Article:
After meeting with an expert to discuss her son wetting his pants, Birgitte realises she must make an effort to win back her family life and spontaneously plans a holiday for the whole family. They go to the official country retreat where dinner is pork in a creamy sauce at six on the dot whether they want it or not. Champagne and the children being looked after by the housekeeper highlights the fact that Phillip is now no longer in the mood just because there is a window of opportunity. He misses having his wife around all the time so that they can have spontaneous sex. Phillip is headhunted by a big company and he says yes, getting his mojo back in the process of telling Birgitte. Her eyes look dead however as she contemplates all the implications of his decision.

 

http://www.guardian.co.uk/tv-and-radio/tvandradioblog/2012/jan/28/borgen-episodes-seven-eight

Borgen episodes 5 and 6

Men Who Love Women continued last week’s theme of women and power in Danish society. The attractive female business minister, who is denigrated by being called “Clit”, is proposing a bill to force Danish companies to have gender equality on company boards. She is lusted over by men and her position is lusted over by Perinille the equality minister who thinks this should have been her opportunity.

Meanwhile, Katrine begins to fall for her spin instructor who wants her to live a healthier life, much to Kaspar’s disgust.

Kaspar misreads the signals and attempts to kiss the business minister and when he goes to meet Katrine on her early morning run bearing coffee he is astounded to see Katrine lean in for a kiss with her trainer.

At the end of the episode Birgitte has called the bluff of the most powerful business leader in Denmark and won her equality for women in exchange for an extension on green taxes being introduced for his businesses. Too bad her husband is too exhausted to respond to her amorous advances when she finally gets home.

Birgitte discusses pragmatism and the fact that the role of the Prime Minister is to act  on behalf of all the citizens of their country and not just those who voted for them with the female leader of a smaller party – how novel! Her family concerns centre around her son’s difficulty with going to the toilet on time and her long held shares in a company that is about to make a huge profit due to a government change of policy. She keeps herself out of trouble by making her husband sell the shares before they go through the roof. Due to the international visit of a Turgistani dissident much of this episode is in English and it seems that the Danes would think nothing of switching to fluent English when necessary – how shameful for us that we do not have similar skills as a nation. Birgitte’s father comes for a visit and stays on when the babysitter lets her down at the last minute. Phillip does not look delighted. Her father’s drinking is an issue, which he says is due to his depression at his divorce which was the worst thing that ever happened to him. Birgitte promises she will never divorce but his drinking is a wedge between Phillip and Birgitte and an issue that Birgitte is reluctant to handle head on. However Phillip and Birgitte are back on track by the end of the episode.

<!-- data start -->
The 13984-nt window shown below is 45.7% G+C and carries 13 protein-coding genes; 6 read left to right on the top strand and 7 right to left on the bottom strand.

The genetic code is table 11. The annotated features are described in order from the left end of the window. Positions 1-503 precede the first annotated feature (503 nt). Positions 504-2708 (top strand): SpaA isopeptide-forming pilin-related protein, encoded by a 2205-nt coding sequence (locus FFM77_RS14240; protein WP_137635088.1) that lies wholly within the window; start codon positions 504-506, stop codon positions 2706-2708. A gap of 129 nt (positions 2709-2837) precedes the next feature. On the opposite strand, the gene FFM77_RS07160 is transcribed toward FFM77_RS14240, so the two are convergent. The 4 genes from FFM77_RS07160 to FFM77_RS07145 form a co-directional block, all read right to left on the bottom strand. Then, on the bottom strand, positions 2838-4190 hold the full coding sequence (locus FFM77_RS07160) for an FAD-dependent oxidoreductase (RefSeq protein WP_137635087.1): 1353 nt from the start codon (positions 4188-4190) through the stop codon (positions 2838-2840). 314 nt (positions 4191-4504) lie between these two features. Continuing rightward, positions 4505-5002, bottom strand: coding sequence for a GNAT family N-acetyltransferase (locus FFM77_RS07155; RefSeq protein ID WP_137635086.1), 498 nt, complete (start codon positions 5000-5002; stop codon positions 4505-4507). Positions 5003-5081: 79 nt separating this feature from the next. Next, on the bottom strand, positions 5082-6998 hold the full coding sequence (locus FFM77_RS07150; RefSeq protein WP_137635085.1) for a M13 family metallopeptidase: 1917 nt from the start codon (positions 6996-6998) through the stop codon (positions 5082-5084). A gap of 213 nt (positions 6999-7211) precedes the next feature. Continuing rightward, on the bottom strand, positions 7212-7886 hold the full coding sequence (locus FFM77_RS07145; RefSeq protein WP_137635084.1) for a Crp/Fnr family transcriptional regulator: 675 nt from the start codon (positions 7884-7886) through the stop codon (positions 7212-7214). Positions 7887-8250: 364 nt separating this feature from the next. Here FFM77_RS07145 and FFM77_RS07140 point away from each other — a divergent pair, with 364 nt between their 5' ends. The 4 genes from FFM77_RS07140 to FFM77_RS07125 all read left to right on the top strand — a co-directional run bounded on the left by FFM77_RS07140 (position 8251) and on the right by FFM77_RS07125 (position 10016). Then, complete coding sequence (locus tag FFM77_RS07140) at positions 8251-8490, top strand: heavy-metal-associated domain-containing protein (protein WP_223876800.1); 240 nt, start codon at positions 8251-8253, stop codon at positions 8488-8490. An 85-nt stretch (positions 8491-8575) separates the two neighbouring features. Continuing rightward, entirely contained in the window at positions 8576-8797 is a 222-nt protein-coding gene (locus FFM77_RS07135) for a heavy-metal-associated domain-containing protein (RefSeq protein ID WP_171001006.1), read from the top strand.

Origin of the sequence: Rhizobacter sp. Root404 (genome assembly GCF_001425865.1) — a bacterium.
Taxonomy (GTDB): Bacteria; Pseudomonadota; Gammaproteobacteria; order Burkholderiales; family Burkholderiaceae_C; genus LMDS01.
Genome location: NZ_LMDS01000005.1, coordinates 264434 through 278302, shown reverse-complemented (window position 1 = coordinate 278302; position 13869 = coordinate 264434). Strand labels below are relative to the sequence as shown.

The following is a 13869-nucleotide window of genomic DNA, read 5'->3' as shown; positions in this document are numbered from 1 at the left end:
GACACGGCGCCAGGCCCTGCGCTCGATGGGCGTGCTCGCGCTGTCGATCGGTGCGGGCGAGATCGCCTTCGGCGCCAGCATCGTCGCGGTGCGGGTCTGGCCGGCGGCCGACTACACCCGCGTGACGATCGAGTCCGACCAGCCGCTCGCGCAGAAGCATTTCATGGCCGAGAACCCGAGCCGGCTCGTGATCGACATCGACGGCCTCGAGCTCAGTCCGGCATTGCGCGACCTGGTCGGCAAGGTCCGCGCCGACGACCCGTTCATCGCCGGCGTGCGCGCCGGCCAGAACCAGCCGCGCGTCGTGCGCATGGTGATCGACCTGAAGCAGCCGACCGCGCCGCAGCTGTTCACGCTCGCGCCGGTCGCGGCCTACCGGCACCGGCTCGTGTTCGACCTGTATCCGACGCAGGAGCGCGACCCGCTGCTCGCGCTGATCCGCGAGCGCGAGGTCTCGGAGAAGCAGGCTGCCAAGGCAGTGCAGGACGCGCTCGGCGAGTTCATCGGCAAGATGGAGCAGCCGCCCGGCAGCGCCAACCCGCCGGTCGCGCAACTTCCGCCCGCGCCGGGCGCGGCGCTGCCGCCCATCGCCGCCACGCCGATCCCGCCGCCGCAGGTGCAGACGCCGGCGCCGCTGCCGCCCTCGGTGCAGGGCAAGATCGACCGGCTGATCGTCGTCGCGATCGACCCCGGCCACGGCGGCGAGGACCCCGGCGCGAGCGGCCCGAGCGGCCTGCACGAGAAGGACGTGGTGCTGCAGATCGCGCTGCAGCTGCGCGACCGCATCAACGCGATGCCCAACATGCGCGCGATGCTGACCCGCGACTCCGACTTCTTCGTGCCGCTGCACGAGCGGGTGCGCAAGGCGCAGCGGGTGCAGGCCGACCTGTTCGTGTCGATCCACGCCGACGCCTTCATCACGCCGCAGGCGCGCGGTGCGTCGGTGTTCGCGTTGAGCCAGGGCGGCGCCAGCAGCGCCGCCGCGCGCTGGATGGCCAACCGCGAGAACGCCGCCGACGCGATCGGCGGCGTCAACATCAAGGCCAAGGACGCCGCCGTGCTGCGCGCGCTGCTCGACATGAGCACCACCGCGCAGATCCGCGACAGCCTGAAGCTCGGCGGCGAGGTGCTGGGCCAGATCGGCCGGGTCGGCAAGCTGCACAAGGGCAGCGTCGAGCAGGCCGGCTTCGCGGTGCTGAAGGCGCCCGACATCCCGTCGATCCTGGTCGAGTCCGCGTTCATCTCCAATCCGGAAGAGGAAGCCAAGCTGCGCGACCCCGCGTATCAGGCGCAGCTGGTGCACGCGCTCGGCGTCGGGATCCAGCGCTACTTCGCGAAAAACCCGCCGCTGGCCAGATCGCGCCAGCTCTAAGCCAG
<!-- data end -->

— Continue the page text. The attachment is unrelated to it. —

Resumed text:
The president of Turgisia, Grozin, is on a State visit to Denmark and is absolutely enraged that “Mrs Prime Minister” won’t extradite the dissident to face terrorism charges back home as the evidence is not robust enough. The president makes threats to remove his offer of a billion euros into Denmark’s wind energy firm. The dissident Bayanov is arrested “discretely” on live TV pending the police investigation into Grozin’s claims enraging Birgitte and her left-wing father. Is Bayanov’s head worth  a billion euros to Denmark? Should Denmark overlook the human right’s abuses under Grozin’s leadership? A free press is something to be quashed as far as Grozin is concerned so Kaspar gives Katrine a final killer question to ask.